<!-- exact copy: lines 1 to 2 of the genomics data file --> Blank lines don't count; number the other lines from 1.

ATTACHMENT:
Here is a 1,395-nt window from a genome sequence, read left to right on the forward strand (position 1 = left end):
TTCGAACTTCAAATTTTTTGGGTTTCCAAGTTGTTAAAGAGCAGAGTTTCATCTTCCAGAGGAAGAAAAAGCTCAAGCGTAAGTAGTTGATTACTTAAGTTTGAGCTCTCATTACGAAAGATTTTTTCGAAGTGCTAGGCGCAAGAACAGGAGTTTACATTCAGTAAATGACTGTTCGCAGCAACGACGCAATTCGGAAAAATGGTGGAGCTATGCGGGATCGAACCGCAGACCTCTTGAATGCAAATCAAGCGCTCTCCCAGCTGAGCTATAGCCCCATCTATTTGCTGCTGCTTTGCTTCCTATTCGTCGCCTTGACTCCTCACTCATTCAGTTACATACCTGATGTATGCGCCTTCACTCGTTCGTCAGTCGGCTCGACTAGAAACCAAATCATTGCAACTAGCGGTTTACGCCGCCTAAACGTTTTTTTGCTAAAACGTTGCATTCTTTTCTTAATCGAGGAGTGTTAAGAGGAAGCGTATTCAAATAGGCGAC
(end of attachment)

Here is a 1,395-nt window from a genome sequence, read left to right on the forward strand (position 1 = left end):
TTCGAACTTCAAATTTTTTGGGTTTCCAAGTTGTTAAAGAGCAGAGTTTCATCTTCCAGAGGAAGAAAAAGCTCAAGCGTAAGTAGTTGATTACTTAAGTTTGAGCTCTCATTACGAAAGATTTTTTCGAAGTGCTAGGCGCAAGAACAGGAGTTTACATTCAGTAAATGACTGTTCGCAGCAACGACGCAATTCGGAAAAATGGTGGAGCTATGCGGGATCGAACCGCAGACCTCTTGAATGCAAATCAAGCGCTCTCCCAGCTGAGCTATAGCCCCATCTATTTGCTGCTGCTTTGCTTCCTATTCGTCGCCTTGACTCCTCACTCATTCAGTTACATACCTGATGTATGCGCCTTCACTCGTTCGTCAGTCGGCTCGACTAGAAACCAAATCATTGCAACTAGCGGTTTACGCCGCCTAAACGTTTTTTTGCTAAAACGTTGCATTCTTTTCTTAATCGAGGAGTGTTAAGAGGAAGCGTATTCAAATAGGCGAC